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    Reporters Without Borders said in it’s 2005 special report titled “Xinhua: the world’s biggest propaganda agency”, that “Xinhua remains the voice of the sole party”, “particularly during the SARS epidemic, Xinhua has for last few months been putting out news reports embarrassing to the government, but they are designed to fool the international community, since they are not published in Chinese.”
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More bricks in the wall: China’s Censorship

Posted by Author on July 13, 2009

Editorial, Japan Times, July 13, 2009-

Facing opposition from Chinese citizens and foreign governments, Beijing has postponed a plan to reinforce the “Great Firewall of China.” These efforts, ostensibly to protect against pornography, look more like a new campaign to crack down on dissent. One way to protest them is to demand that China respect its international trade obligations. While such a premise lacks the moral force of past appeals to human rights commitments, it may prove more effective.

The Beijing government has long sought to control citizens’ access to information. That challenge has become more difficult when any individual with a computer (or mobile phone) can access the Internet. Chinese companies have been developed to compete with foreign online search engines and network entities like Yahoo! and Google, both to promote national champions as well as to ensure that Beijing has more say over their policies and practices. The prospect of losing business — a potential market of hundreds of millions of consumers — helps bend foreign companies to the Chinese government’s will.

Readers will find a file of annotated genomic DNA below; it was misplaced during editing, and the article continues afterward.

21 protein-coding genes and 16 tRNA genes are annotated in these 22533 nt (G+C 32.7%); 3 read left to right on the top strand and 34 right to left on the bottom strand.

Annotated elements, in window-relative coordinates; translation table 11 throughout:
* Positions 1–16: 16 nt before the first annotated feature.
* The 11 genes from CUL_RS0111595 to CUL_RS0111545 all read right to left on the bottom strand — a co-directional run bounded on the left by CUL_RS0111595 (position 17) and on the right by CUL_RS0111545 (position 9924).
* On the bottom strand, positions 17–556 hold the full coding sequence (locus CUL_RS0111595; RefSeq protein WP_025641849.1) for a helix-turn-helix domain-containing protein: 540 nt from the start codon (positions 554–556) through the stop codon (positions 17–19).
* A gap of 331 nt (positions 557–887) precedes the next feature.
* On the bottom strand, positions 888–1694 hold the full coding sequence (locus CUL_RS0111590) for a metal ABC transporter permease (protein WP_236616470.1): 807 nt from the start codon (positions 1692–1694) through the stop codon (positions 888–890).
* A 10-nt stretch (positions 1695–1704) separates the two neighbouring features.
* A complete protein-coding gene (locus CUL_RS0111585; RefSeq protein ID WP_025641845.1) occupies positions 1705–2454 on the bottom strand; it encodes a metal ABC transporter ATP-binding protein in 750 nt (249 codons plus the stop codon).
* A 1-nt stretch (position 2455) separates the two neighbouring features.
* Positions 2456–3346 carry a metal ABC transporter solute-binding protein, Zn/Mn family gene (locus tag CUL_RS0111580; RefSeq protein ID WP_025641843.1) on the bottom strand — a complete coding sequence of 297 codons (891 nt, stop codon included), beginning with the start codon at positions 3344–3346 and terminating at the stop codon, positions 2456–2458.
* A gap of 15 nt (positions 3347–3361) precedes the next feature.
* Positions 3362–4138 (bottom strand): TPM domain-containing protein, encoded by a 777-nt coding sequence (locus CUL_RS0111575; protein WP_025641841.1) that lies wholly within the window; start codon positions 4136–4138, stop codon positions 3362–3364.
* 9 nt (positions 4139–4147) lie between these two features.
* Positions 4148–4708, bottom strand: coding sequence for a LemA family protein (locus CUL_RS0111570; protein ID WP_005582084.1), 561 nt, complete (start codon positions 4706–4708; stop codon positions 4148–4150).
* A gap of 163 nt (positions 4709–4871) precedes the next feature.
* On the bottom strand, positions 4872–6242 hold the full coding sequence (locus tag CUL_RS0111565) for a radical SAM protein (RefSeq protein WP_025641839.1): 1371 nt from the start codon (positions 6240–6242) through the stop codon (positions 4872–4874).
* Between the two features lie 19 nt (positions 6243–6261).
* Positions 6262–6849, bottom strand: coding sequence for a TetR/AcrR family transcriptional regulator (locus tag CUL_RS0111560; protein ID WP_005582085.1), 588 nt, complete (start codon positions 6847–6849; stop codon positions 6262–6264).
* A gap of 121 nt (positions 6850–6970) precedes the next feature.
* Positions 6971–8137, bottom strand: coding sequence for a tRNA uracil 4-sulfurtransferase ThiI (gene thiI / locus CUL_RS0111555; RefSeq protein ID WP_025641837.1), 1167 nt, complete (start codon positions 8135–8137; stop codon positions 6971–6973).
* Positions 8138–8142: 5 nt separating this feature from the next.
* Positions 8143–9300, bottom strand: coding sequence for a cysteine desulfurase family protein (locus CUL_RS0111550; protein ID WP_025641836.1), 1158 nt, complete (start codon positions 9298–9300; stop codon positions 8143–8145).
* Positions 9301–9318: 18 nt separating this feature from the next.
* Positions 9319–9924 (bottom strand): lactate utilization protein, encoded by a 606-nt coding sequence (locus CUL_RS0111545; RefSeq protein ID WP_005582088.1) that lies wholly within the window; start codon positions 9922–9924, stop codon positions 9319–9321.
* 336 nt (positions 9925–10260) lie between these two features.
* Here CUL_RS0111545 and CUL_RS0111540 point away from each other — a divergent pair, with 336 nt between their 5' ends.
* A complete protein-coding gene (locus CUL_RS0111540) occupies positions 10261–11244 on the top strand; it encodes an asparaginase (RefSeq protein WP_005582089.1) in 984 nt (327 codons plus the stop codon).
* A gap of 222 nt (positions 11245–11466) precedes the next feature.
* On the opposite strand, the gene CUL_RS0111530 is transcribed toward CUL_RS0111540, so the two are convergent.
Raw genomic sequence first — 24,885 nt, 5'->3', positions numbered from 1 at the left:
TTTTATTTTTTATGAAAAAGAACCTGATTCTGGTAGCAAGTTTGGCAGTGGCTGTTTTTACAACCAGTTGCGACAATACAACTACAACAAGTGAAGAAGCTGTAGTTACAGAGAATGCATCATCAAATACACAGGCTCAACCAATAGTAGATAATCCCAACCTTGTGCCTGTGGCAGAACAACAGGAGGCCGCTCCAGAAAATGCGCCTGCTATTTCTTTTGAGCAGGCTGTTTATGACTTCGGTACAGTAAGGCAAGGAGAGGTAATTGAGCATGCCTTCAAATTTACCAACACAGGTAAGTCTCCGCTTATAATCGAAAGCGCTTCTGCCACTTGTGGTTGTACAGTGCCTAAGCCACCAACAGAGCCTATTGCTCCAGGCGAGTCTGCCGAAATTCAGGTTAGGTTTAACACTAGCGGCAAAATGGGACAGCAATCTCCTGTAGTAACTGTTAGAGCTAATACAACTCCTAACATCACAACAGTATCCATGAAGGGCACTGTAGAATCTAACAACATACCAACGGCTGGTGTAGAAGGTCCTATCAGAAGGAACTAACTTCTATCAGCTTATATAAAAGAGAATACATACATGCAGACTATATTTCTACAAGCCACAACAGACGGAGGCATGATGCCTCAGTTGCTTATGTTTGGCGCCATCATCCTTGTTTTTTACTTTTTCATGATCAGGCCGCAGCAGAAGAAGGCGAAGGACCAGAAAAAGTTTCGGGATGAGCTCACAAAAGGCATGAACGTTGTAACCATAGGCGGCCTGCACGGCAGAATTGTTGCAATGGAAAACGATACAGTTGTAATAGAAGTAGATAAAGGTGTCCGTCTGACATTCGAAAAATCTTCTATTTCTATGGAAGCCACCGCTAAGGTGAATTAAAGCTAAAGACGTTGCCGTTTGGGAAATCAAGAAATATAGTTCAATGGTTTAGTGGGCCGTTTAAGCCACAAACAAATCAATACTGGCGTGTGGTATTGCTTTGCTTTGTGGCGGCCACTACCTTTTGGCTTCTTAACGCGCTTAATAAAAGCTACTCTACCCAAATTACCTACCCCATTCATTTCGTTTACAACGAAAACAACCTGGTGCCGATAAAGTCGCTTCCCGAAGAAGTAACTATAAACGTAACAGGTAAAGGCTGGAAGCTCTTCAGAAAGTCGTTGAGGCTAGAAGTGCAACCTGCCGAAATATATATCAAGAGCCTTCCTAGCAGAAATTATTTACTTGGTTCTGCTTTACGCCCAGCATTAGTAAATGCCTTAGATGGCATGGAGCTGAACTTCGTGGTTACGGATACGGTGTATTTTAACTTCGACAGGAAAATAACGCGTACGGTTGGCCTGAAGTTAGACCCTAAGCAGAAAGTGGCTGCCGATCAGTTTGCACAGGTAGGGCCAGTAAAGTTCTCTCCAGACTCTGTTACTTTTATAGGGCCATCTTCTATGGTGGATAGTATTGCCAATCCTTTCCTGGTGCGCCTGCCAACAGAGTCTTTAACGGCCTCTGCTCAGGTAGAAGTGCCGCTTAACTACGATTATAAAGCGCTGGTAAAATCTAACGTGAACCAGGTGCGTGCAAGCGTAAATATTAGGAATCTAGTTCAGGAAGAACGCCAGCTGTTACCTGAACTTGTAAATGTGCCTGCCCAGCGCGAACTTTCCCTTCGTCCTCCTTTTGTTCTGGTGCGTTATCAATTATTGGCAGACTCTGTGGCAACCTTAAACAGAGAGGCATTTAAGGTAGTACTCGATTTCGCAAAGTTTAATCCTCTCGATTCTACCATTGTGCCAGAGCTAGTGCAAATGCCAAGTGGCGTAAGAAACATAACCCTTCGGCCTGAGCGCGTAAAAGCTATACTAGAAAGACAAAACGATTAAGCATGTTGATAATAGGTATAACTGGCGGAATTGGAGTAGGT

The temporarily shelved plan would have had filters built into Internet servers and search engines in China that block access to Web sites or terms that Beijing deems sensitive. Trying to get information about “Falun Gong,” for example, would have been fruitless. Web sites like YouTube are routinely cut off. Chinese Net users have even lost access to iTunes, Apple Computer’s popular music Web site, because of concerns over lyrics.

Such crude censorship is hard to justify, so the Chinese government has sought more acceptable rationales. In recent weeks Beijing has launched a new effort to control what users can see while surfing the Internet. In May, it ordered that all new computers sold in China after July 1 have the filtering software called “Green Dam Youth Escort.” It was intended to prevent children from accessing pornography or other harmful content.

On June 25 the Chinese Health Ministry announced that it would restrict access to medical research papers on sexual subjects as part of the same campaign. At the same time, Google has been forced to disable a function that lets it suggest search terms, again, in the name of fighting pornography……. (more details from Japan Times)

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